Gathering robust evidence
What is meant by robust evidence of change & impact?
Having recently measured our own education pet care talks we were able to measure knowledge, attitudes and empathy and can show a significant increase in all areas. Knowledge was the highest and we are working on improving the other two.
Capturing the wider impact of an intervention requires robust evidence of change, and this was considered to be one of the most significant challenges facing animal welfare education specialists. This type of evaluation focuses on objectively assessing the outcomes and mechanisms of change that have been identified in the logic model.
This is the most intensive type of evaluation, requiring the most planning, resources and skills, which perhaps explains why many organisations do not carry out evaluation of this kind on a regular basis. Some practitioners working with children and young people are not familiar with the assessment tools and the process of collecting and analysing data of this kind. However, it is the most powerful demonstration that an intervention is making a difference; enhancing the knowledge, attitudes, skills and/or behaviours of those participating. Some funders also require this type of evidence in order to invest in an intervention or service. It should be noted that some outcomes are easier or quicker to achieve than others.
Types of information that might be included:
- Standardised measures – usually questionnaires that have been designed to measure the outcomes or change mechanisms you are interested in, but may also include other tools like observations or interviews.
- Routinely collected data – often relevant information is already being collected by other people (in the local community or nationally). Accessing this information can provide valuable evidence of impact. This may include records of animal cruelty cases or offences, the number and type of phone calls to rescue charities from children, the extent of positive behaviour examples, such as charitable work by children or schools.
Many organisations are keen to use standardised measures, but are unable to access them or do not know how they should be used/analysed. Accordingly, we have gathered together some examples of published measures that can be used freely with children and/or young people to capture some of the outcomes that animal welfare education professionals want to see.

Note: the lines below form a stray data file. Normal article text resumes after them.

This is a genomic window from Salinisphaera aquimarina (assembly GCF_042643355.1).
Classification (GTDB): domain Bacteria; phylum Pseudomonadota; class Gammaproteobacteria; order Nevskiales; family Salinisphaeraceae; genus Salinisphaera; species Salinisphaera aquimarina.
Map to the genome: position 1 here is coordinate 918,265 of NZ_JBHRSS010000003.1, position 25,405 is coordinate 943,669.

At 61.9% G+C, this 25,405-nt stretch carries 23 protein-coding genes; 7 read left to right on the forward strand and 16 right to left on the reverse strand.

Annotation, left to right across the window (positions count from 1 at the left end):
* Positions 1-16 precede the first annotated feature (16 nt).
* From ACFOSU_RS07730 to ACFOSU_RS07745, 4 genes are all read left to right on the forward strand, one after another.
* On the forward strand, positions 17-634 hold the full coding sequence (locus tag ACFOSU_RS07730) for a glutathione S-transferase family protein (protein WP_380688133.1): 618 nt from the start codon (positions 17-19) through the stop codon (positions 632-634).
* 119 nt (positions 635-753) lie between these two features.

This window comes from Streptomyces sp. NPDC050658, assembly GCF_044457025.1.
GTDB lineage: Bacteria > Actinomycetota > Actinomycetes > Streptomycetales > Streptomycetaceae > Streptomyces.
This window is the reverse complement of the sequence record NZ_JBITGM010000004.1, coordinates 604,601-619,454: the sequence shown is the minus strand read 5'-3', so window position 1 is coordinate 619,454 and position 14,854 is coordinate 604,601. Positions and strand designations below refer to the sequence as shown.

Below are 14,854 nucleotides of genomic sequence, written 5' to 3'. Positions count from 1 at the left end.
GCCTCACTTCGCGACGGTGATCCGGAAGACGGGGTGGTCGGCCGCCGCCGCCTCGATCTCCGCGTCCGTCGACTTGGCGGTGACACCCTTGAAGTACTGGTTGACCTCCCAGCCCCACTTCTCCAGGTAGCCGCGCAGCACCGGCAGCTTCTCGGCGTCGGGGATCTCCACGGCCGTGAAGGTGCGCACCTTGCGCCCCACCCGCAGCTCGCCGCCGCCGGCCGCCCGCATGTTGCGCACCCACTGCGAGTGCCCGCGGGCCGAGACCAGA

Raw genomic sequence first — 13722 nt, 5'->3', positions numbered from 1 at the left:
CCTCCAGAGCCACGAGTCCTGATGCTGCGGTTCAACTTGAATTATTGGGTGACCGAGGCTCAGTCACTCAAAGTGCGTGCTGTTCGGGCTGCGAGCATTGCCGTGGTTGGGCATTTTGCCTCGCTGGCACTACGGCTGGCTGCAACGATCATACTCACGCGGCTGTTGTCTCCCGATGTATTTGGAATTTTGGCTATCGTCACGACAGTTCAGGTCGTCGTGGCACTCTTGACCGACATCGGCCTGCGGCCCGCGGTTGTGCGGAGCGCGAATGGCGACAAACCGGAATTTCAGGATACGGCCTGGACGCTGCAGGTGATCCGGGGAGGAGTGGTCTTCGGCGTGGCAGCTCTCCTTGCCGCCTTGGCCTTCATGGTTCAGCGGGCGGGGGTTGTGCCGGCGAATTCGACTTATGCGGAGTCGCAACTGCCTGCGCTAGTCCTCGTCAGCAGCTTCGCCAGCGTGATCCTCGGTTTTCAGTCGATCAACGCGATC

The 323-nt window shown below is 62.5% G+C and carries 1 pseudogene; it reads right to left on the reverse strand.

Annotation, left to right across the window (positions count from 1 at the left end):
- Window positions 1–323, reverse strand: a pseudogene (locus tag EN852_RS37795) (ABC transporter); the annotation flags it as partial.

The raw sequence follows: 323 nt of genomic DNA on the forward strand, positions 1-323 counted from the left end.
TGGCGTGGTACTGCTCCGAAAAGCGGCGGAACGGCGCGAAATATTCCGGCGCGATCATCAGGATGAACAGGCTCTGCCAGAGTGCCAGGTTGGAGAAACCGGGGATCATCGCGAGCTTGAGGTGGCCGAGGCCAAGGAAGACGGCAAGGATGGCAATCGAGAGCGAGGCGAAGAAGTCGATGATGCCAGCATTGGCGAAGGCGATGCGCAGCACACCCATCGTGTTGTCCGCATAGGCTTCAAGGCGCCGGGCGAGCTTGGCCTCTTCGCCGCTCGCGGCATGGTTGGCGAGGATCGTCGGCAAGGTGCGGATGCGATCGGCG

Depending on the goals of the intervention, a pre-test, post-test, and delayed post-test can be used to demonstrate immediate and longer-term impact on participants. However, it is important to note that collecting evidence before and after an intervention cannot tell you with confidence that it is the intervention that has caused a change. Something else may be responsible. To establish this, as we indicated earlier, it is very helpful to compare the children who are participating with another group who are not (a control group). Ideally, this would be a group who are on a waiting list to start the intervention, but if not, the control and intervention groups need to include participants with similar characteristics in order to make them comparable.
An example is currently being developed.
Other types of outcome/impact evaluation
What else do I need to consider?
We have discussed the main steps in evaluating an intervention (What do do) and will shortly provide a worked example. However, we have also outlined how to go about this process to ensure the intervention and evaluation are the best they can possibly be (How to do it). We recommend careful consideration of four facets, and hope they will be easy to remember with the acronymn CoRES:
Collaboration/identifying expertise & deciding on shared values, outcomes & approaches
Researching, adapting & developing appropriate resources, delivery methods & assessment tools
Establishing what is/is not, working well, making adaptations/refinements and re-assessing
Sharing findings & issues, including the challenges & what has not worked
How should I develop the intervention and evaluation?